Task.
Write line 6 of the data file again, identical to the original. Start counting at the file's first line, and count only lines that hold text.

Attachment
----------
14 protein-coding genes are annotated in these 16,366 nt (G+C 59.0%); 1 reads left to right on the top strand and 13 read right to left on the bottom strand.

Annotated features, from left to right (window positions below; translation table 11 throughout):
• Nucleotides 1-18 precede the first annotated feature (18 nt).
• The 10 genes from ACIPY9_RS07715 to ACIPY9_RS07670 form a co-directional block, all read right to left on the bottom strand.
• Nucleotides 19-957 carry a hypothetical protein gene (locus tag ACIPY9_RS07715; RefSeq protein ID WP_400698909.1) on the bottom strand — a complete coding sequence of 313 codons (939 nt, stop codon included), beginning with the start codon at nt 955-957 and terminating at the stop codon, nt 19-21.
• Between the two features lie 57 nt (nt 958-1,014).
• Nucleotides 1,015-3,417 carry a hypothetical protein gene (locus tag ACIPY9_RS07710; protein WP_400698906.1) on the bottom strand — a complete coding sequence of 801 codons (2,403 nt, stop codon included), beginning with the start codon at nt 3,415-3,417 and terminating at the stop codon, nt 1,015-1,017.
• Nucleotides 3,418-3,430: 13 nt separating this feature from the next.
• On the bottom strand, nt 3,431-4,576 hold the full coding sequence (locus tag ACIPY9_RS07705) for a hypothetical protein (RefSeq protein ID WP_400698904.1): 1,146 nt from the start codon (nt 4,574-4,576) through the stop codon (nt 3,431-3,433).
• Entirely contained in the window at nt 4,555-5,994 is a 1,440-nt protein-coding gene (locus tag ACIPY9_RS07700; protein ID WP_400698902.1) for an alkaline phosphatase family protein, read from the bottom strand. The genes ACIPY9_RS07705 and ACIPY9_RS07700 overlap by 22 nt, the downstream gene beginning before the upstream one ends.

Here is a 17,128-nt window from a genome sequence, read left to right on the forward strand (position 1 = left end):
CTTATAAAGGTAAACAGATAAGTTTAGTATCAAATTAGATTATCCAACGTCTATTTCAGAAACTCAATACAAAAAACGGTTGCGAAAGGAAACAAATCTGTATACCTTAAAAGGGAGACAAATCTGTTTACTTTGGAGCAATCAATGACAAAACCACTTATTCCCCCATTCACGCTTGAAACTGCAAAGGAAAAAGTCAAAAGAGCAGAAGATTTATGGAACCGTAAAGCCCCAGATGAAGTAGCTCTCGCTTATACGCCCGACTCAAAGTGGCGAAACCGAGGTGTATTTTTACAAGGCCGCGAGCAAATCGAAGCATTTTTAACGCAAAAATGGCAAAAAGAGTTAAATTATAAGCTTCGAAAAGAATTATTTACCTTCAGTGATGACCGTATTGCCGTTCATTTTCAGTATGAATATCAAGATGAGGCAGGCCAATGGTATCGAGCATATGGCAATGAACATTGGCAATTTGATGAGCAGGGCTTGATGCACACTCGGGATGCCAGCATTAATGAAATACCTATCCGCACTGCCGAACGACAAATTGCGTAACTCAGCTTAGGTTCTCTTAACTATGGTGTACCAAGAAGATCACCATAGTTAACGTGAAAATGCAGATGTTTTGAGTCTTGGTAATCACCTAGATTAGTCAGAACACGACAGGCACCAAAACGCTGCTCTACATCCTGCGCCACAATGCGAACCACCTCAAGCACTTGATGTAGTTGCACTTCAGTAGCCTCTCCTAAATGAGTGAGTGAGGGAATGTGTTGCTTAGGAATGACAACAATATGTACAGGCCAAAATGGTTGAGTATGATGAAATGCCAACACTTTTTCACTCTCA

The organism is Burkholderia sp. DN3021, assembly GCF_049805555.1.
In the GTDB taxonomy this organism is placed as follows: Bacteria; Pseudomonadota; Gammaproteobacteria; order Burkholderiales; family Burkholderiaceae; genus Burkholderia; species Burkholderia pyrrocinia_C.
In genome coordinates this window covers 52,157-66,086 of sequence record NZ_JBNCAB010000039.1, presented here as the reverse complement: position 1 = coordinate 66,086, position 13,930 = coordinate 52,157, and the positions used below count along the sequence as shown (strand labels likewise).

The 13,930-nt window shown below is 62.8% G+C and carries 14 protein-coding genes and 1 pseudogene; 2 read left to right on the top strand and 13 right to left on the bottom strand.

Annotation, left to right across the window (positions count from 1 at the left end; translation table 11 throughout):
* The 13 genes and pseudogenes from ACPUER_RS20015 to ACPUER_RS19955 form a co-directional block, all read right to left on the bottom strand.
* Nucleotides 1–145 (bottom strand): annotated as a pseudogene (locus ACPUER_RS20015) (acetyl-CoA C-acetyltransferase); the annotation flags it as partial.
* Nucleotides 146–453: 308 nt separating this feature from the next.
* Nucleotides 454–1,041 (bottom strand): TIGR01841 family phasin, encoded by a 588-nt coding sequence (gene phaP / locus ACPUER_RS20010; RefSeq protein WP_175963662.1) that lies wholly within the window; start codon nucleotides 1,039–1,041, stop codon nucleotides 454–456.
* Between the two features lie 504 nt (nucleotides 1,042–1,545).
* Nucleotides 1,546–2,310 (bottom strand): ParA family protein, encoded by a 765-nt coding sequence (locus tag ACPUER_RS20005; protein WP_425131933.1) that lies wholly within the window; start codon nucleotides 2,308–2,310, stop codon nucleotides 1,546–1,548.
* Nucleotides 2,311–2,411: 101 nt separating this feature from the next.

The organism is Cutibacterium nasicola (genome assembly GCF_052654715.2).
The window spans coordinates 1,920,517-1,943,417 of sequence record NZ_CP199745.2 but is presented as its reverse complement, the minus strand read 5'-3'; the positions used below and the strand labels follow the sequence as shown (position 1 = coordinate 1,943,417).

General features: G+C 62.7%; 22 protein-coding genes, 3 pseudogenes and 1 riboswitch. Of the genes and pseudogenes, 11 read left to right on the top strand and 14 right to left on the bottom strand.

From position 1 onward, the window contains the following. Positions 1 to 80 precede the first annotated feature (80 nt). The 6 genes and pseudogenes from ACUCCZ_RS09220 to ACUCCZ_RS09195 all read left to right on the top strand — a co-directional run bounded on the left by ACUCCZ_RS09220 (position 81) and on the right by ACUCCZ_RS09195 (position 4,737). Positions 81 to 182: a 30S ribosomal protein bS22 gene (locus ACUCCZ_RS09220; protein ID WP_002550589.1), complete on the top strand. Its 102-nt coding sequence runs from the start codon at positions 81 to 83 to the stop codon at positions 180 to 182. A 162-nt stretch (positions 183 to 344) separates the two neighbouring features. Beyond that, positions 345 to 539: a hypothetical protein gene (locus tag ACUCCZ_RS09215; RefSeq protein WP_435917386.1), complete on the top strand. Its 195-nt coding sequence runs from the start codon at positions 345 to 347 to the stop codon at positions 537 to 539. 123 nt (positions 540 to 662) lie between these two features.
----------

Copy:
• Between the two features lie 57 nt (nt 958-1,014).